Youll Want to Stare at B&Os New 4K Set Even When Its Off

Most televisions, even the most expensive ones, try their hardest to recede into the background. Their job is to be an inky black canvas onto which Michael Bay can paint his most elaborate pyrotechnics. Bang & Olufsens new BeoVision 14 wasnt built to disappear, though. Its a genuine centerpiece.

This isnt B&Os first foray into televisions; the company may be best-known for its audio offerings, but the BeoPlay line has been gracing living rooms and emptying checking accounts—these are pricey, folks—for years. The BeoVision 14 offers all the assertive design of previous generations, including the real oak “lamellae” that cover powerful three-way speakers beneath the rear-array LED display. The sizable speakers give the BeoVision 14 a distinctive square look, and the mixed materials stand out in a sea of invisi-bezels.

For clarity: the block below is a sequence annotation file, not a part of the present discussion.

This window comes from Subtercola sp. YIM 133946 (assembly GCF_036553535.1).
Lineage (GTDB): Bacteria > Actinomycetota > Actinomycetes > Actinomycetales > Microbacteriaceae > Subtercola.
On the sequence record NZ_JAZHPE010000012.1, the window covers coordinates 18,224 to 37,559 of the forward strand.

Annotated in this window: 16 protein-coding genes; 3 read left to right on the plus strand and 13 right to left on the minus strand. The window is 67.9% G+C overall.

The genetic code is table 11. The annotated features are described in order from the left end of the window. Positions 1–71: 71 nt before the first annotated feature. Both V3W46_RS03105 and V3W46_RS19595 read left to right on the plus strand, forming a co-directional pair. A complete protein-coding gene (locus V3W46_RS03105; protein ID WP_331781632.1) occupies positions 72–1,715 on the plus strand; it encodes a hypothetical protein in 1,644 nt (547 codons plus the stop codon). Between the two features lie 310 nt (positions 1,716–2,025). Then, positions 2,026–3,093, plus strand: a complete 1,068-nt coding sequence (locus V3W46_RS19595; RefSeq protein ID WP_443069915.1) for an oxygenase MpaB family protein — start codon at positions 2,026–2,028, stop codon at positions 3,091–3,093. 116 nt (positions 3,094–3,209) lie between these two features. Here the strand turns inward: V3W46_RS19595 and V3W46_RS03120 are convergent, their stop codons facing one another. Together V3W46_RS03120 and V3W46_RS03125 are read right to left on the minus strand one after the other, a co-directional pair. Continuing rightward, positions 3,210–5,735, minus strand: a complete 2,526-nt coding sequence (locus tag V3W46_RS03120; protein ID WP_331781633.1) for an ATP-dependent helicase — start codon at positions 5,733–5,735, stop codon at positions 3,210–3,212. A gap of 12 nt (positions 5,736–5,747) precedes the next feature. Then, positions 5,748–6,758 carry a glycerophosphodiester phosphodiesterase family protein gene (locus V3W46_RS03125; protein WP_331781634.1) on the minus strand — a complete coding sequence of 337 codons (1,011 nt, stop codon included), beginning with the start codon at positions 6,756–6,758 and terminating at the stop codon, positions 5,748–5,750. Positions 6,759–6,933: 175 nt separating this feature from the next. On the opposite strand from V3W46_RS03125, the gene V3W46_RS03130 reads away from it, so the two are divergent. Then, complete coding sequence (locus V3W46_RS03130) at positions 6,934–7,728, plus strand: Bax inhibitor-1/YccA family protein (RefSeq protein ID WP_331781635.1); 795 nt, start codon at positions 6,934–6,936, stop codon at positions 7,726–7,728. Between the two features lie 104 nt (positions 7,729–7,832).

Bang & Olufsen

Its fortunate that the BeoVision 14 looks so good, because as an actual television theres not much that stands out. Its a 4K display, which at this point a flagship needs to be, but its incapable of displaying HDR video, arguably a more important future-proofing spec. Its two available sizes, 40 and 55 inches, are enough to feel substantial, but thats about as small as most high-end televisions start. You also wont appreciate much of that 4K effect on the 40-inch version.

On the plus side is the inclusion of Android TV, which means that the BeoVision 14 will not only have solid firmware running the show, but access to features like Google Cast, the easiest way to beam content from your smartphone to your big screen. It also claims to have anti-reflective front glass and a light sensor that adjusts the image based on ambient light. Claims like that often end up landing in the gimmick column, however. It may well work! But believe it when you see it.

The spec sheet alone doesnt seem to justify the price—$6,700 for the 40-inch and $9,300 for the 55-inch—but the BeoVision 14 pretty clearly isnt about specs. Its about reclaiming the space you normally reserve for your television from the void, and turning it into something you like looking at even when theres nothing on at all.

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